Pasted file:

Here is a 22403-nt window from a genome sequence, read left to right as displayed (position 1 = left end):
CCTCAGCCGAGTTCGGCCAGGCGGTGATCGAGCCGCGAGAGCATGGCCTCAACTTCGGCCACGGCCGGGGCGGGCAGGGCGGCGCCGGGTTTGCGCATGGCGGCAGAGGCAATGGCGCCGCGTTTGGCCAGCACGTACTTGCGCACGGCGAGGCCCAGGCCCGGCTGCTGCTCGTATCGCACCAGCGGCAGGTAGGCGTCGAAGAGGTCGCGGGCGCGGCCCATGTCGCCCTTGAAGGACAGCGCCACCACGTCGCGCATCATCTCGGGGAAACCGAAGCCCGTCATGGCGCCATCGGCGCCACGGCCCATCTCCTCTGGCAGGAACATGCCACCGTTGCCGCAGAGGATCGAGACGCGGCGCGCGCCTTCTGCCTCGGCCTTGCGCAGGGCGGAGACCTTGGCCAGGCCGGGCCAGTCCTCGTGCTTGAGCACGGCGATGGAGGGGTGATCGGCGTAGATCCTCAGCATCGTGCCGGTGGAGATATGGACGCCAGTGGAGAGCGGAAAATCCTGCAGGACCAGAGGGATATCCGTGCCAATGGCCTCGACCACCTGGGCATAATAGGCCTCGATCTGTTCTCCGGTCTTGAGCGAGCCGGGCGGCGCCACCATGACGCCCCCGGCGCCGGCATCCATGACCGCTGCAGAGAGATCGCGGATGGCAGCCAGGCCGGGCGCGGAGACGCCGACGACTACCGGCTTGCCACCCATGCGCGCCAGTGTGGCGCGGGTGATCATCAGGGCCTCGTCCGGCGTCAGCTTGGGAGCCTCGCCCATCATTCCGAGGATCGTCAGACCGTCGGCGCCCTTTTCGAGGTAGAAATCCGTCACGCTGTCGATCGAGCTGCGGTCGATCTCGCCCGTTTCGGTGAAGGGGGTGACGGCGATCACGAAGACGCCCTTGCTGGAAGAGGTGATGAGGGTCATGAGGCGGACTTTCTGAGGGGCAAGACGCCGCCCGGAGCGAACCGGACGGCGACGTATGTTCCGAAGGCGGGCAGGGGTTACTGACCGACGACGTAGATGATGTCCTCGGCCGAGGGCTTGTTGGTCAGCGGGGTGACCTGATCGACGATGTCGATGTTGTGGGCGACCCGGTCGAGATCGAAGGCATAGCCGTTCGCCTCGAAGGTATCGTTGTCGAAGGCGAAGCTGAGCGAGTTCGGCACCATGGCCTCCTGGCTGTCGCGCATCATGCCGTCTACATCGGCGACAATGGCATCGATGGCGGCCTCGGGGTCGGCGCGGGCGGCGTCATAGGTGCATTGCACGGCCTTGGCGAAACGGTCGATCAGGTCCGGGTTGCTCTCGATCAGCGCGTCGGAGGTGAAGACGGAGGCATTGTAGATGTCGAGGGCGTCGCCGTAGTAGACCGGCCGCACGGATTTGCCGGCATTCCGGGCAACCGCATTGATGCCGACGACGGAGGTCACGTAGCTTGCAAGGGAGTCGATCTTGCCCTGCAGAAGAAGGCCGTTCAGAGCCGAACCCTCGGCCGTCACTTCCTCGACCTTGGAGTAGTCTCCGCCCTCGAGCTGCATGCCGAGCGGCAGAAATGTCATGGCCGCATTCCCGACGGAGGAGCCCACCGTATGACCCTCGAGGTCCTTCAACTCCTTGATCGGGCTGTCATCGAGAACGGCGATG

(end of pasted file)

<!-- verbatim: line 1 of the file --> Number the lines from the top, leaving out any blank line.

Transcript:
Here is a 22403-nt window from a genome sequence, read left to right as displayed (position 1 = left end):